The passages in this series of blogs are not examples of genuine satori or even especially clever answers to the koans. They are merely records of my first serious attempts at incorporating this form of meditation into my daily routine. What I have gleaned from it thus far are examples of the useful but ultimately shallow insights aspirants may dwell on for too long. The path to enlightenment is narrow, the road of delusion is wide and covers its slender brother on both sides.
Eventually one realizes a tremendous capacity for discernment must be developed in order to avoid falling deeper into the throes of self-deception. Although I have read books on Buddhism, I intentionally avoided read any commentary on the koans I selected lest they interfere with my experiment. I see now this was an unnecessary precaution. The rational mind recedes while it is playing with these timeless picture puzzles. It is merely a distraction. The first koan I chose has a special place in Zen, it also appears to be the source of more scholarly debate than any other. It is as cryptic as it is memorable:
One day Joshu was asked, “does a dog have the Buddha-nature?
The master replied “Mu!” (No/Nothing/It does not matter)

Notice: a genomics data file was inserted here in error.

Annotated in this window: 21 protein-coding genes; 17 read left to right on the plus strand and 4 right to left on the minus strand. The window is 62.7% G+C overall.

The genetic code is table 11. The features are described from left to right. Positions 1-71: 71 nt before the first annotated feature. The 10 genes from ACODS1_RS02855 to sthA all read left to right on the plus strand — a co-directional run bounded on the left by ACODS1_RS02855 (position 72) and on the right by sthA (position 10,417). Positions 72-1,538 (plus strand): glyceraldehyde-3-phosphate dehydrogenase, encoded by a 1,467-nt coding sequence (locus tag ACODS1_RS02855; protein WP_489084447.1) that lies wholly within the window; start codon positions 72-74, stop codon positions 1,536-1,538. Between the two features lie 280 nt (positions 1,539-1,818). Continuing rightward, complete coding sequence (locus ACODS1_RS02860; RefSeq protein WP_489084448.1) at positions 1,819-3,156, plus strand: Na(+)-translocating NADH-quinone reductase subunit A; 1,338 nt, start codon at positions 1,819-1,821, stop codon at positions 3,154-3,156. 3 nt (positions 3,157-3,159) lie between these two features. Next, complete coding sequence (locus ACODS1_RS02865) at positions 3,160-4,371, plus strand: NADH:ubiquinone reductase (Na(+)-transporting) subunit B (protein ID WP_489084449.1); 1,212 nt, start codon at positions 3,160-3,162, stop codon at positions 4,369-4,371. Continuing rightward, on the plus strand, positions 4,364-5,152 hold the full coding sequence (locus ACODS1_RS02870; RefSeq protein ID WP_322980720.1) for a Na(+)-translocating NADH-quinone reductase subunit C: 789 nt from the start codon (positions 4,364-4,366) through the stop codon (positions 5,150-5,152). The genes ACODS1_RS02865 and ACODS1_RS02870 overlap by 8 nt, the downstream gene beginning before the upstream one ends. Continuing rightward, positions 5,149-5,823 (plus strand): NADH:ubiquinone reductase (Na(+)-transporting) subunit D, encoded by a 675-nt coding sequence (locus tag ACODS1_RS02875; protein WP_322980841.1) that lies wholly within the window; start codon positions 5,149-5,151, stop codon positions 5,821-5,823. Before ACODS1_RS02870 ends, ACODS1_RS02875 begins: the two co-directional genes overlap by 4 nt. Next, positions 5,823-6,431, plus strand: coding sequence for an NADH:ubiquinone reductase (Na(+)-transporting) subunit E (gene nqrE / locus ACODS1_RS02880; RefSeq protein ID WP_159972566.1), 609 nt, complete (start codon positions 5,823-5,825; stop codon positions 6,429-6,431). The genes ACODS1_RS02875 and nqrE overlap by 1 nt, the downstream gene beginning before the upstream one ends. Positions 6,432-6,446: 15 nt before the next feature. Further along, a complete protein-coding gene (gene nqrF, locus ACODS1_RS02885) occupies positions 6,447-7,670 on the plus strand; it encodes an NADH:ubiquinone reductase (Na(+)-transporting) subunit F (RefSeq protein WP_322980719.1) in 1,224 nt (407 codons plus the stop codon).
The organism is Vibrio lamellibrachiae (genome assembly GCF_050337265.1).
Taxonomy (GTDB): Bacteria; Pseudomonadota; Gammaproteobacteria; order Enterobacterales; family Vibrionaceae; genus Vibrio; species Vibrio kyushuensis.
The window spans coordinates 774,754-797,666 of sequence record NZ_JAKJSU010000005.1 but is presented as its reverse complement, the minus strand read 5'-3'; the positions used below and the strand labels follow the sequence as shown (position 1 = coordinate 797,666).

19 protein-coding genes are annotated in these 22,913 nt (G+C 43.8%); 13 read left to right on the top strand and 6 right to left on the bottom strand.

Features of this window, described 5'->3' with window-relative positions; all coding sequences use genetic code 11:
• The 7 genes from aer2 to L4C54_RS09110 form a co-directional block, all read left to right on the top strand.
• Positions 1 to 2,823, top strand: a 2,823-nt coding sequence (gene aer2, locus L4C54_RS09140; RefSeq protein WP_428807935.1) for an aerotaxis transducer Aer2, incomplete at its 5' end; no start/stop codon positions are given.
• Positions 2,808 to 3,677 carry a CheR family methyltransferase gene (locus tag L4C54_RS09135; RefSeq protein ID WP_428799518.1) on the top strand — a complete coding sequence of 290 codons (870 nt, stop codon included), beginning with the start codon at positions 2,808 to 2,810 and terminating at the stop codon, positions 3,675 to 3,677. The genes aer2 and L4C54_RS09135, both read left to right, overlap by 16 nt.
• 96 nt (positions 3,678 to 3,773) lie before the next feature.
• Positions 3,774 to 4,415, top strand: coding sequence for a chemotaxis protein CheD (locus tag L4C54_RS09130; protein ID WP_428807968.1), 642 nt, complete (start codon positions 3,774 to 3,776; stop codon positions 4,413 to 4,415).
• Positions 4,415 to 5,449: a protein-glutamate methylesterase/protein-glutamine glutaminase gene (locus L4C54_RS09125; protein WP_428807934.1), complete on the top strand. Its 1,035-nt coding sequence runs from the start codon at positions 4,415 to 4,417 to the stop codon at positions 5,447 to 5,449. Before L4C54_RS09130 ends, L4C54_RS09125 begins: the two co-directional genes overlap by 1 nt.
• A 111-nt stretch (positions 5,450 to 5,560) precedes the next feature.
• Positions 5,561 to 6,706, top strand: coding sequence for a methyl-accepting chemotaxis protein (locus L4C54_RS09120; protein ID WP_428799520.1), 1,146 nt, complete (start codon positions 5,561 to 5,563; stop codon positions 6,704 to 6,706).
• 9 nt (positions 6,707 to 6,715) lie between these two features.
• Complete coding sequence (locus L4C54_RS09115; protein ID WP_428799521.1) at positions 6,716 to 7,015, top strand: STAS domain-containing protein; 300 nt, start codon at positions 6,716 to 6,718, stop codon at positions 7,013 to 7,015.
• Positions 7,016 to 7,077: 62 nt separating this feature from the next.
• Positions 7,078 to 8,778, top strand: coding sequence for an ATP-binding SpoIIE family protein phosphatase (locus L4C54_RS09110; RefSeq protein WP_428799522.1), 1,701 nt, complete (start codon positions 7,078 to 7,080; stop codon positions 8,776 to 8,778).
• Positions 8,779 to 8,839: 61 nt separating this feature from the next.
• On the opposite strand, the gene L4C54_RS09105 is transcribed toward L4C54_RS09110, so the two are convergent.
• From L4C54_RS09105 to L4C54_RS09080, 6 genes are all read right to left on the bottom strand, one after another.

I did not use the story itself, but a question that arose from it: what is Mu?
My answer: Mu is the absence of distance.
How did I arrive upon it? That morning I woke up to a song. A chorus was playing, an acoustic guitar was strumming, and a rudimentary bass beat tagged alone. Although this has happened before, this was the first time I kept the recording in my mind long enough to rise, turn on the computer, and begin writing the verses. I attribute this clarity of mind to reading a third of The Three Pillars of Zen the day before. Before clearing my thoughts I thought of a few musical acts that I would never see and the many things I could never hope to do in a single lifetime, the many meetings that will never be had, the deplorable ignorance all sentiment beings must toil under, the many opportunities that will be forgone out of time constraints or ignorance of their very existence, and, of course, the undeniable insignificance of every action.
The lion’s share of human angst seems to come from feeling separated from a time or place. One can happily sit still because there is no need to grasp. Everything is within reach. Everything has its own significance, or lack thereof.